Otters | Wildlife & Habitats | Nottinghamshire Wildlife Trust
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Otters

The inquisitive, playful otter is one of Britain’s best known and well loved wild animals. Up until the 1970’s otters were found throughout Britain. They have subsequently all but disappeared from most counties apart from parts of Scotland, Wales and the south west of England. In the last few years, conservation efforts have started to show results and they are staging a good comeback. 

Features

Otters are superbly adapted for living in and around wet places.  They have webbed feet, stream-lined bodies, thick rudder like tails and dense fur for waterproofing, which is brown above and cream on the belly and chin.  They are very shy animals and most active at night.  It is more usual to see their droppings than an otter itself!  The males weigh about 10 Kg, females are shorter and lighter than the males.

Habitat

Otters live by undisturbed waters where there is plenty of cover, for example by freshwater lakes, rivers, and some smaller streams. They can also be found along some parts of the coast. They need large stretches of water (20-40 km) with vegetation for cover, and plenty of fish to eat. They make their homes in the river bank in special dens known as holts. Otters are a good indicator of clean water, free from pollutants.

Food

Otters eat mostly fish, especially eels, and will also eat frogs and waterside birds. Food is usually carried to the shore.  If the prey is small the otter will carry it in its teeth; it eats with its prey held in its forepaws. Otters do not breath under water, they are able to close off their nostrils and ears when they dive. They also have high amounts of haemoglobin in their blood cells, this allows lots of oxygen to be stored in the blood for use whilst under the water.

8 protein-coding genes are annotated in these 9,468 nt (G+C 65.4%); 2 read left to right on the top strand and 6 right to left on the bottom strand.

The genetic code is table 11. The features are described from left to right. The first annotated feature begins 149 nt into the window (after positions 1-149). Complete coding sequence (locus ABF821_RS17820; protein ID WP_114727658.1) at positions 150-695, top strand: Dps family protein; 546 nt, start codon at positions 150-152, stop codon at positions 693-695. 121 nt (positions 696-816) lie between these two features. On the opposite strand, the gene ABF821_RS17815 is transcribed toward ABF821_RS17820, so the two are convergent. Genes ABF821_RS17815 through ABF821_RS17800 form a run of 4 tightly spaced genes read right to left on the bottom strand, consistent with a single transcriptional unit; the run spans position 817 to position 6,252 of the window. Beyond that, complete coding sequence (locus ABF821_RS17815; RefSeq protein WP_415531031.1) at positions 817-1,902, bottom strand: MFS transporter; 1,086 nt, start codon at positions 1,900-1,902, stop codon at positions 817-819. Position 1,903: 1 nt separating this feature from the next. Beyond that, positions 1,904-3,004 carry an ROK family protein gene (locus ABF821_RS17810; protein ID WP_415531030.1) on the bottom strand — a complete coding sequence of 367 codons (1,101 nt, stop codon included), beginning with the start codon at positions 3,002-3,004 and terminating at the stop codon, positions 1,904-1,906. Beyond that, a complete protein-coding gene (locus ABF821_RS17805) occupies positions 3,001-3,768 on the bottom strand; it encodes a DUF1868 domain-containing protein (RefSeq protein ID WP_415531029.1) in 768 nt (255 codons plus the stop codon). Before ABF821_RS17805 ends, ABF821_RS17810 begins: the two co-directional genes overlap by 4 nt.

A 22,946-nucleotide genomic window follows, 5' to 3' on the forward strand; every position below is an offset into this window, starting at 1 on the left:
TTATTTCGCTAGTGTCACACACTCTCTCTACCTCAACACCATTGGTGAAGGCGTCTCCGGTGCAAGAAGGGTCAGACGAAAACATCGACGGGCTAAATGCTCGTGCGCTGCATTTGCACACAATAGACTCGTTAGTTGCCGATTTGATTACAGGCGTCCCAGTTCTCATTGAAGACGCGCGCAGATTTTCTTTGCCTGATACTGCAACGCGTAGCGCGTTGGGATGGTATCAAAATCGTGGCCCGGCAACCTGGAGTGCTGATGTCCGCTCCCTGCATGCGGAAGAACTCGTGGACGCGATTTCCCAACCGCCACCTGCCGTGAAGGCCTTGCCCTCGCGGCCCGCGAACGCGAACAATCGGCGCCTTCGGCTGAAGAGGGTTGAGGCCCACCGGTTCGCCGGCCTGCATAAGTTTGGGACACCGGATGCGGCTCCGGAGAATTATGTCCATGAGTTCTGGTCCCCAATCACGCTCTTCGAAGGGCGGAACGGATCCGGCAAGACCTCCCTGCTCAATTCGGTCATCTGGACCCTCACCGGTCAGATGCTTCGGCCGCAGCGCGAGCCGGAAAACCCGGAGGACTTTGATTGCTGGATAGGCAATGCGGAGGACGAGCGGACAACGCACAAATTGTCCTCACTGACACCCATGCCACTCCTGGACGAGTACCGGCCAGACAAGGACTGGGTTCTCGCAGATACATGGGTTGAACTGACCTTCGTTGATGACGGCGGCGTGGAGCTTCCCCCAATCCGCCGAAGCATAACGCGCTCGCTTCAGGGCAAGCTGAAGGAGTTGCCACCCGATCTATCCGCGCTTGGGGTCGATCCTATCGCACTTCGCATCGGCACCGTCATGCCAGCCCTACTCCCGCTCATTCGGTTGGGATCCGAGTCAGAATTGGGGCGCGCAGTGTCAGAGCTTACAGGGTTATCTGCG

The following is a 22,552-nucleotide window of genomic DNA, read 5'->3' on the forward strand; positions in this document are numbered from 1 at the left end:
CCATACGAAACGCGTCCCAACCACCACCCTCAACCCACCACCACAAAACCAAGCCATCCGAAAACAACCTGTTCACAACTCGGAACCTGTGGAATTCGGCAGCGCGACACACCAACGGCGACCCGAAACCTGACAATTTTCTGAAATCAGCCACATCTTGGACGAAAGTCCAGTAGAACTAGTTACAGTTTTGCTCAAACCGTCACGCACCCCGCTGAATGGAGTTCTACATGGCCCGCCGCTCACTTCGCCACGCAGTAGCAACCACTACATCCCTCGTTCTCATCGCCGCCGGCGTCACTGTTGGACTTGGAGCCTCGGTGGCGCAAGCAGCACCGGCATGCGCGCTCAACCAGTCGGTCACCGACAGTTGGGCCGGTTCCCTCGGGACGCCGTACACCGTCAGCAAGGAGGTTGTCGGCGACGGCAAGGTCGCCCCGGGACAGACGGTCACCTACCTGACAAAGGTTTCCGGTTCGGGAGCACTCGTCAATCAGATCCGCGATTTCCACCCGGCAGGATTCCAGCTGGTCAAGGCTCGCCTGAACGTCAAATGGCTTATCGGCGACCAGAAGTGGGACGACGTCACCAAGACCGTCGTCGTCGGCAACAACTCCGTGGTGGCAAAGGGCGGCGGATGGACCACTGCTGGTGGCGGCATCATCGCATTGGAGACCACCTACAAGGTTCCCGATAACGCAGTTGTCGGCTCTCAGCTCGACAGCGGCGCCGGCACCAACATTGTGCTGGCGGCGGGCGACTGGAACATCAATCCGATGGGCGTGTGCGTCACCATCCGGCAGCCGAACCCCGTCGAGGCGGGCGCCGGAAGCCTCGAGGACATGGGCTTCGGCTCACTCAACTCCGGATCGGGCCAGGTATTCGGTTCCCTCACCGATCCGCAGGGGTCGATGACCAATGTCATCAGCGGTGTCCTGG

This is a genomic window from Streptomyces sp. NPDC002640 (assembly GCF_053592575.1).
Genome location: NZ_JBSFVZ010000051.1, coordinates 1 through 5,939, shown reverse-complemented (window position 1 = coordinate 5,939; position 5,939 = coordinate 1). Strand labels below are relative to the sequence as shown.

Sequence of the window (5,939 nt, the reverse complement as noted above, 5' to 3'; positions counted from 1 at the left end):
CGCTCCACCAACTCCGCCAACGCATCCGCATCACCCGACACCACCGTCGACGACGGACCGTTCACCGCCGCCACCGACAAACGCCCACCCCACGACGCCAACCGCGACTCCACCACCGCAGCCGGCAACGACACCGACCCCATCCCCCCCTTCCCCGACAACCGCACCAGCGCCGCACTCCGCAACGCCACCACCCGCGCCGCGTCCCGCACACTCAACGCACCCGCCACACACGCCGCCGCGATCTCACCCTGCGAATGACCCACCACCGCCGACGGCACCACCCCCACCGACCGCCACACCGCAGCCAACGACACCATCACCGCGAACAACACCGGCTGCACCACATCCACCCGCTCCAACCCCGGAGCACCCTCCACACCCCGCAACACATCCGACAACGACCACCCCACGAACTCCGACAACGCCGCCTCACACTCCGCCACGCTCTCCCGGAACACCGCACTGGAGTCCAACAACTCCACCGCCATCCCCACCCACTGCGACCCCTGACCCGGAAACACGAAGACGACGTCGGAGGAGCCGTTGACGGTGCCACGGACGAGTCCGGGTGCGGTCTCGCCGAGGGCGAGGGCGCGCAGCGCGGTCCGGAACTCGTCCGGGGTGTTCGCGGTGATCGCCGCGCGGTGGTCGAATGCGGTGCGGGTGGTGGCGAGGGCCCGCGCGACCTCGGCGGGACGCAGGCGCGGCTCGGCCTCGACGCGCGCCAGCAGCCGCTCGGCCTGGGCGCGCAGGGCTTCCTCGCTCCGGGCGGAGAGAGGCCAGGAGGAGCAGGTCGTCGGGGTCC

Breeding

The otters found in Great Britain (the Eurasian otter) breed in Spring (otters in northern Scotland may also breed in the Autumn). The mother carries her young for nine weeks before giving birth to 2 or 3 cubs. The cubs are blind until 4-5 weeks old and at 10 weeks they are able to wander from the den. They will not live independently until around 13-15 months old. They will then find themselves partners at about two years of age.

Other facts

The decline of otter populations has been due to a number of reasons, including: 

  • Pollution of waterways, poisoning otters and their prey, destroying the food chain. The pollution comes from pesticides washing out of fields, heavy metals from industrial waste and oil run-off from roads.
  • Loss of habitat to housing developments and agriculture, and disturbance.

Along the River Trent area The Trent Otters and Rivers Project is working to restore otter populations. The project spans the counties of Lincolnshire , Warwickshire, Derbyshire, Leicestershire, Staffordshire and Nottinghamshire. The Wildlife Trusts are working with other organisations such as the Environment Agency, Severn Trent Water, other landowners and the Highways Agency to protect and restore riverside habitats. They are training volunteers to help with surveys and habitat improvements, and constructing artificial otter holts.  They are also helping to educate and advise landowners, fishing bodies and schools as to how every one can help to encourage the return of the otter to our rivers.

You can also download and print this Otters fact sheet

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